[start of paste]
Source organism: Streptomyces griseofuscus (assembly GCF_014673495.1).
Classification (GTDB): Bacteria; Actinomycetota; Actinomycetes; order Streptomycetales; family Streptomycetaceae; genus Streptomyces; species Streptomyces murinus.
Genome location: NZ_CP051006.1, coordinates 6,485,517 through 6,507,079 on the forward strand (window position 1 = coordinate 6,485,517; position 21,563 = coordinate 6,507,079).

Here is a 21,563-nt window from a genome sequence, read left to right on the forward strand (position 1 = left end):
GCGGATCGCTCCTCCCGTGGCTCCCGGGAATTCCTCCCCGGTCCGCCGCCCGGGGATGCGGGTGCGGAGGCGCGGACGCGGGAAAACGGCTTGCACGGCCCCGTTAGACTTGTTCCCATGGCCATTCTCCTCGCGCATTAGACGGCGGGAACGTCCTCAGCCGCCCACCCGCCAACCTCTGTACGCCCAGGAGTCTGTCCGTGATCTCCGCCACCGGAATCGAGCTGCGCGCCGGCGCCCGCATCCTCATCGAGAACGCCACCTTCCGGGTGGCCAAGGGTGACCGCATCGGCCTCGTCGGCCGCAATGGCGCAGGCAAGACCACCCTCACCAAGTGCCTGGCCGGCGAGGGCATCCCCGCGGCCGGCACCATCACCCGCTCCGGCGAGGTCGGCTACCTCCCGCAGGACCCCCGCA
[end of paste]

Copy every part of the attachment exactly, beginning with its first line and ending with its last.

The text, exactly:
Source organism: Streptomyces griseofuscus (assembly GCF_014673495.1).
Classification (GTDB): Bacteria; Actinomycetota; Actinomycetes; order Streptomycetales; family Streptomycetaceae; genus Streptomyces; species Streptomyces murinus.
Genome location: NZ_CP051006.1, coordinates 6,485,517 through 6,507,079 on the forward strand (window position 1 = coordinate 6,485,517; position 21,563 = coordinate 6,507,079).

Here is a 21,563-nt window from a genome sequence, read left to right on the forward strand (position 1 = left end):
GCGGATCGCTCCTCCCGTGGCTCCCGGGAATTCCTCCCCGGTCCGCCGCCCGGGGATGCGGGTGCGGAGGCGCGGACGCGGGAAAACGGCTTGCACGGCCCCGTTAGACTTGTTCCCATGGCCATTCTCCTCGCGCATTAGACGGCGGGAACGTCCTCAGCCGCCCACCCGCCAACCTCTGTACGCCCAGGAGTCTGTCCGTGATCTCCGCCACCGGAATCGAGCTGCGCGCCGGCGCCCGCATCCTCATCGAGAACGCCACCTTCCGGGTGGCCAAGGGTGACCGCATCGGCCTCGTCGGCCGCAATGGCGCAGGCAAGACCACCCTCACCAAGTGCCTGGCCGGCGAGGGCATCCCCGCGGCCGGCACCATCACCCGCTCCGGCGAGGTCGGCTACCTCCCGCAGGACCCCCGCA